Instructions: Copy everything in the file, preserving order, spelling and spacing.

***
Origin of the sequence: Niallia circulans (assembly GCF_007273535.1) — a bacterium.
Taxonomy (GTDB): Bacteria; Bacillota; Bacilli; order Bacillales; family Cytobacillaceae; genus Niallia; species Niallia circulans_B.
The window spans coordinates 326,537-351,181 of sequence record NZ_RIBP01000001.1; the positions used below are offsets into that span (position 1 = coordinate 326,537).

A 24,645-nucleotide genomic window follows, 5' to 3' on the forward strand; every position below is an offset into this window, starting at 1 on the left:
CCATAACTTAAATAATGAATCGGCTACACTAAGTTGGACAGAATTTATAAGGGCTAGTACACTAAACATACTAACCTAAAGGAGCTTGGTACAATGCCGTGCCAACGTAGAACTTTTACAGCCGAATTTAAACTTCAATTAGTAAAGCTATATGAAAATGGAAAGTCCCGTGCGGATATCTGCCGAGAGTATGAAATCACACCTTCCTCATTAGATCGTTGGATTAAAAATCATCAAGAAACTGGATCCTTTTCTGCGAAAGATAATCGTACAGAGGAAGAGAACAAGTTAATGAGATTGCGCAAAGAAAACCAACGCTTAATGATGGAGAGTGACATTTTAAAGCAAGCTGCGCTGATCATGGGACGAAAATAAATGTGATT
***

Origin of the sequence: Niallia circulans (assembly GCF_007273535.1) — a bacterium.
Taxonomy (GTDB): Bacteria; Bacillota; Bacilli; order Bacillales; family Cytobacillaceae; genus Niallia; species Niallia circulans_B.
The window spans coordinates 326,537-351,181 of sequence record NZ_RIBP01000001.1; the positions used below are offsets into that span (position 1 = coordinate 326,537).

A 24,645-nucleotide genomic window follows, 5' to 3' on the forward strand; every position below is an offset into this window, starting at 1 on the left:
CCATAACTTAAATAATGAATCGGCTACACTAAGTTGGACAGAATTTATAAGGGCTAGTACACTAAACATACTAACCTAAAGGAGCTTGGTACAATGCCGTGCCAACGTAGAACTTTTACAGCCGAATTTAAACTTCAATTAGTAAAGCTATATGAAAATGGAAAGTCCCGTGCGGATATCTGCCGAGAGTATGAAATCACACCTTCCTCATTAGATCGTTGGATTAAAAATCATCAAGAAACTGGATCCTTTTCTGCGAAAGATAATCGTACAGAGGAAGAGAACAAGTTAATGAGATTGCGCAAAGAAAACCAACGCTTAATGATGGAGAGTGACATTTTAAAGCAAGCTGCGCTGATCATGGGACGAAAATAAATGTGATT